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  • July 11, 2014 - Reflections

    By Jean S. Horner
    The other day while walking down a corridor in a public building, I saw what appeared to be someone walking toward me. On coming closer, I found it was my own reflection in a huge mirror. For a moment it frightened me. Somehow a full-length reflection of one’s self is a startling thing. ...


 

Daily Boost

June 7, 2012 - Tactics

By Scott Harrup

During “buddy time” with Austin recently, he and I watched a 10-minute YouTube segment of the Modern Marvels episode “The Guns of the Civil War.” A key premise of the documentary: Civil War weapons technology out-paced Civil War battlefield tactics.

Officers on both sides of the conflict applied field strategies from the Napoleonic era (perhaps best summed up as the Revolutionary War “Don’t shoot until you see the whites of their eyes” mindset). Attacking forces advanced en masse against the enemy. Those defending a position created as much firepower as possible. Sheer numbers were the determining strategy for victory.

Compared to today’s automatic weapons, Civil War firepower was primitive. Most soldiers used muzzle-loading Springfield rifles that could only be fired about three times in a minute. But a key element from the Napoleonic era — the effective range of the weapons used — had changed radically and turned the older tactic into a death trap.

Muskets of previous generations fired lead balls through smooth-bore barrels. Rifles had spiral grooves inside the barrel that sent conical minié balls spinning toward targets with greater accuracy at much greater range. Where a musket maintained accuracy for about the length of a football field, a rifle could triple that distance.

If your musket-minded commanding officer ordered you and your fellow soldiers to march shoulder to shoulder across an open field toward an enemy equipped with rifles, you had better write your last letter home. When I was 11, Doug Bast, my dad’s cousin, took our family on a tour of his museum in Boonsboro, Md. I’ll never forget one display — the skeletal limb of a Civil War soldier with a minié ball splitting one of the bones.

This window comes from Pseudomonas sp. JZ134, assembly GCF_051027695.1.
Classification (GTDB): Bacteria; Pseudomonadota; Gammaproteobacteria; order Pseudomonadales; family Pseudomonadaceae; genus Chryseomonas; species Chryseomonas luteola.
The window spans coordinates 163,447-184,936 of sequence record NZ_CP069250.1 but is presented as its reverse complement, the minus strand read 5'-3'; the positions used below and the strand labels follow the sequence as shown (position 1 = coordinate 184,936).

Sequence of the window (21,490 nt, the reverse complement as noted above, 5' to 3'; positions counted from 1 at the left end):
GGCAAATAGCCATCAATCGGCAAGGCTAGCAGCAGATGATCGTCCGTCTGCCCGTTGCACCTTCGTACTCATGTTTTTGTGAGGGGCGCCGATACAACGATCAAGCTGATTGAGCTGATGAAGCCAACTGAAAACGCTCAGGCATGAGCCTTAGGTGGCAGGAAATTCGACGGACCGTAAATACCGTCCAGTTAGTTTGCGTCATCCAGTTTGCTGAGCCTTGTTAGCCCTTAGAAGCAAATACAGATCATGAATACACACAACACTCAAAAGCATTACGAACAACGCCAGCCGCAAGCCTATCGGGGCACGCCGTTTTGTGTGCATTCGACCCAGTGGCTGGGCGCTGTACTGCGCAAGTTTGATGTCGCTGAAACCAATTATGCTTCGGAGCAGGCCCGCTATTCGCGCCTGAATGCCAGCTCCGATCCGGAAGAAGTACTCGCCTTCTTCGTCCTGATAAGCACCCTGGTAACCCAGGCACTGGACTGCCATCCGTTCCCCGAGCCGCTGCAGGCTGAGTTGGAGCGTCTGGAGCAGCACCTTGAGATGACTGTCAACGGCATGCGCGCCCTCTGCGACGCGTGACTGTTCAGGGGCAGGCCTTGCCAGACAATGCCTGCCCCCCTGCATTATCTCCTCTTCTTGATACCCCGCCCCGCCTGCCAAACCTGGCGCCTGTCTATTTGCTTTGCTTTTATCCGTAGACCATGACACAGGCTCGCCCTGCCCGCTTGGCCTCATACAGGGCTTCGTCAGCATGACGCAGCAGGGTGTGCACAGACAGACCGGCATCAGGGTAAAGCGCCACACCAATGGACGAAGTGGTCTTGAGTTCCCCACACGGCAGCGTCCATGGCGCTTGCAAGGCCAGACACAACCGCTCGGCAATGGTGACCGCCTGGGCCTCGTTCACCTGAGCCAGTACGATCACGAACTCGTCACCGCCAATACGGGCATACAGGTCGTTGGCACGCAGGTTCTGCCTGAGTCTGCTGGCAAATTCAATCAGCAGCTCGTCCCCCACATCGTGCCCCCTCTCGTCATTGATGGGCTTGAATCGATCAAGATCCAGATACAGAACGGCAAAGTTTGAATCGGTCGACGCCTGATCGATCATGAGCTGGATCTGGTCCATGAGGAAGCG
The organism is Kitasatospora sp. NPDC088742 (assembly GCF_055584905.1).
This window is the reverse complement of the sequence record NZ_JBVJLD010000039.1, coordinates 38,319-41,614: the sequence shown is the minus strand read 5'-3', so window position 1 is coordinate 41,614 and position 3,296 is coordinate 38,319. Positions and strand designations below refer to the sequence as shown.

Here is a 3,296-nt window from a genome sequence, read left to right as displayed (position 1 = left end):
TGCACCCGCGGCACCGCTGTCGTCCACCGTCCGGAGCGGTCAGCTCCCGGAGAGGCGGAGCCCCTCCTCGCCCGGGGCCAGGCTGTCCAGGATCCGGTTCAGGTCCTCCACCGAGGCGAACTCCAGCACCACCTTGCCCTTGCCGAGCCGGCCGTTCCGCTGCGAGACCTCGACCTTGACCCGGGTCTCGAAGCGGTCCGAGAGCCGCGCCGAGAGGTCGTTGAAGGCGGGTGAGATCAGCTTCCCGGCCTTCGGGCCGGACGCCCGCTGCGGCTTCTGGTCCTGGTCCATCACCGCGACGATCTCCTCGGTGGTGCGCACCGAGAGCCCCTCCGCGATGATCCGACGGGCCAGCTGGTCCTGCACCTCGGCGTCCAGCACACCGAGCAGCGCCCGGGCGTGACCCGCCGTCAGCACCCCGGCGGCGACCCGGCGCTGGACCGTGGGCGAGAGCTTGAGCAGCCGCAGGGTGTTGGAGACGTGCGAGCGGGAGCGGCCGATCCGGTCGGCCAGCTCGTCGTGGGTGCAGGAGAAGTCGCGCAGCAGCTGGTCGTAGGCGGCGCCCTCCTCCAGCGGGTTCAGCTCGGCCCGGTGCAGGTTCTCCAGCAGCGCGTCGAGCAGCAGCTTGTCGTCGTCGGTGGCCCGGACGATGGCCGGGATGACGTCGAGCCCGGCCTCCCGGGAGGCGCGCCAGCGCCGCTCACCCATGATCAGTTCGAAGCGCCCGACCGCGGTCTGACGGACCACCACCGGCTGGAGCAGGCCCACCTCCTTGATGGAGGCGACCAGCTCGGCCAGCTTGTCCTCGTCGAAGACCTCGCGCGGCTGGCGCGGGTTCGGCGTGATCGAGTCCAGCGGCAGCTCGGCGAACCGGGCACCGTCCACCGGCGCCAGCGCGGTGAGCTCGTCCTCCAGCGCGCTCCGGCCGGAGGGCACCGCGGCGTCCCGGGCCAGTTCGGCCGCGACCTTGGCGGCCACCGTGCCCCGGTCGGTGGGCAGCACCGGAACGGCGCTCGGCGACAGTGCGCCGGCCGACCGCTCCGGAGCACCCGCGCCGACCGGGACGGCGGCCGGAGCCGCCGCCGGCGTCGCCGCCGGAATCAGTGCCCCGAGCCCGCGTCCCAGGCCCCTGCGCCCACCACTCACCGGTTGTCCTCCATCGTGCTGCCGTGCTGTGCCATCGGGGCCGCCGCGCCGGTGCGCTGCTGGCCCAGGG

This morning’s little Civil War meditation got me to thinking about how today’s technology imperfectly meshes with our life-negotiating tactics. For example, a friend and I recently discussed the number of businesses that interact with consumers through Facebook. My friend refuses to set up a Facebook page, and it inconveniences him when he can’t take advantage of Facebook-based deals. We both mused how today’s Facebook interface mimics the “novel” Internet presence of the 1990s. It’s just one more trend in an ever-evolving communications paradigm.

I view e-books somewhat like my friend views Facebook. My Kindle, purchased a few years ago, sits on a low, dark shelf, its batteries almost perpetually drained, about 100 book files gathering virtual dust. Perhaps to my technological detriment, I still find more than 99 percent of my reading among my shelves of “real” books.

Most time-bound idiosyncracies amount to so much inconvenience, but some techno-stasis merits concern. If I remain blind to my children’s evolving world, I might fail to protect them from new dangers. Today’s parent must deal with more than the standard mass media barrage. How might tweets from a sports hero, young actor or pop music icon create a negative influence? Which web sites and online games get passed among mobile devices on 21st-century playgrounds?

The church world faces a similar challenge. How can pastors and small group leaders remain relevant while faithfully communicating a timeless gospel? Which ministry tools du jour hold genuine merit, and which represent fads that drain spiritual life rather than promote revival?

It might seem insane that Union and Confederate soldiers marched across battlefields straight into enemy fire. But they were victims of a behind-the-times leadership model. This generation needs to be able to trust parents, pastors, teachers, and any other mentors not to make the same mistake.

— Scott Harrup is managing editor of the Pentecostal Evangel and blogs at Out There (sharrup.agblogger.org).

 

 

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